With the release of Satyajit Ray’s debut, an eloquent, important new cinematic voice made itself heard all over the world. A depiction of rural Bengali life in a style inspired by Italian neorealism, this naturalistic but poetic evocation follows a number of years in the life of an Indian family.
Inspired by Italian neo-realism and influenced by the depiction of rural life in the films of Flaherty, Ray's masterly debut strikingly evokes the cycle of life and death. The story centres on a poor Bengali family and brilliantly captures the beauty of the countryside, the grimness of poverty and the eternal fight for survival. Timeless images and lyrical music combine perfectly in a film to cherish for a lifetime..
Beautiful, quiet, sublime masterwork from Satyajit Ray. I loved the mood of this film, it was quite sad but at times filled with wonder and beauty. The acting was unreal, as was the cinematography. Despite its story feeling fairly simple (I mean that as a compliment) it still feels grand in scope. I'm excited to watch the other two in the trilogy.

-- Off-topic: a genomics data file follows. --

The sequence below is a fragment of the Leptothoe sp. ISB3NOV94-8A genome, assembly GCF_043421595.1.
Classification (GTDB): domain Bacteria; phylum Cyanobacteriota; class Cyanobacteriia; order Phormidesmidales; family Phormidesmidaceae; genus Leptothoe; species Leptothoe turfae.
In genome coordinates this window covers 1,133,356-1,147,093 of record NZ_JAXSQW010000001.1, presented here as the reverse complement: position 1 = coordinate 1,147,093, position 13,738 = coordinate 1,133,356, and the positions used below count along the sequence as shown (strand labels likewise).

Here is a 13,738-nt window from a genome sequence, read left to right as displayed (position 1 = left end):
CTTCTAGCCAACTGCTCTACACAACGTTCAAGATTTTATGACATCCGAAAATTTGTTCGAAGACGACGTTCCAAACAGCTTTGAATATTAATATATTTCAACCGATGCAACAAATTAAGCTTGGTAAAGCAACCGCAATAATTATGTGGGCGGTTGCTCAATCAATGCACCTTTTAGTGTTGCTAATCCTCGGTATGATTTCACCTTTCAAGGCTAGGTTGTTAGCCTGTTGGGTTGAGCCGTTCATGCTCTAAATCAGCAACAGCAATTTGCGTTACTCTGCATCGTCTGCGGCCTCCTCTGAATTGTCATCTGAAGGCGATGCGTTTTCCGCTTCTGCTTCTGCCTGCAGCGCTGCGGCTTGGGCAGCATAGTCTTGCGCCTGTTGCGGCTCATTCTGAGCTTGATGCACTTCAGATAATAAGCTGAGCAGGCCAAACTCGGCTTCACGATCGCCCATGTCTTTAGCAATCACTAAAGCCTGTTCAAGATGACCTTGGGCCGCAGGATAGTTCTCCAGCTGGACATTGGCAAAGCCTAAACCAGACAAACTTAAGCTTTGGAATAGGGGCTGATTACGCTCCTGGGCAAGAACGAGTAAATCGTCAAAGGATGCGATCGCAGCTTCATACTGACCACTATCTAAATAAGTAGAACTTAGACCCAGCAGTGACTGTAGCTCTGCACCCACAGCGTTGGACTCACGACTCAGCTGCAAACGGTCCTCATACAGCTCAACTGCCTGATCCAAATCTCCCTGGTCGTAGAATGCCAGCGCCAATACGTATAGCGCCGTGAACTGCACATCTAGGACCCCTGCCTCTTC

One of the most beautiful scenes in cinema: when kids Durga & Apu see the train passing by across a field of 'kaash' flowers. Another such a memorable scene with kids and trains appears in Victor Erice's "The Spirit Of The Beehive".
A masterful, timeless look at an impoverished Indian family is arguably the best "neorealistic" film of all time, with stunning cinematic techniques that transcends any expectation about it being dry or slow. Deserves to be easily found on DVD in the U.S., and eventually being able to get the Apu Trilogy on Criterion blu ray would be incredible, if Criterion ever gets their act together and gets the rights
If art is universal and timeless, Pather Panchali is the paragon of such artistic masterpieces, Ray’s genius lies in his craft that is utterly simplistic, add to it the sense of visual and passion for the art, the cumulative result is a spell binding film that is rooted in reality and bursts with beauty -- the best movie from India.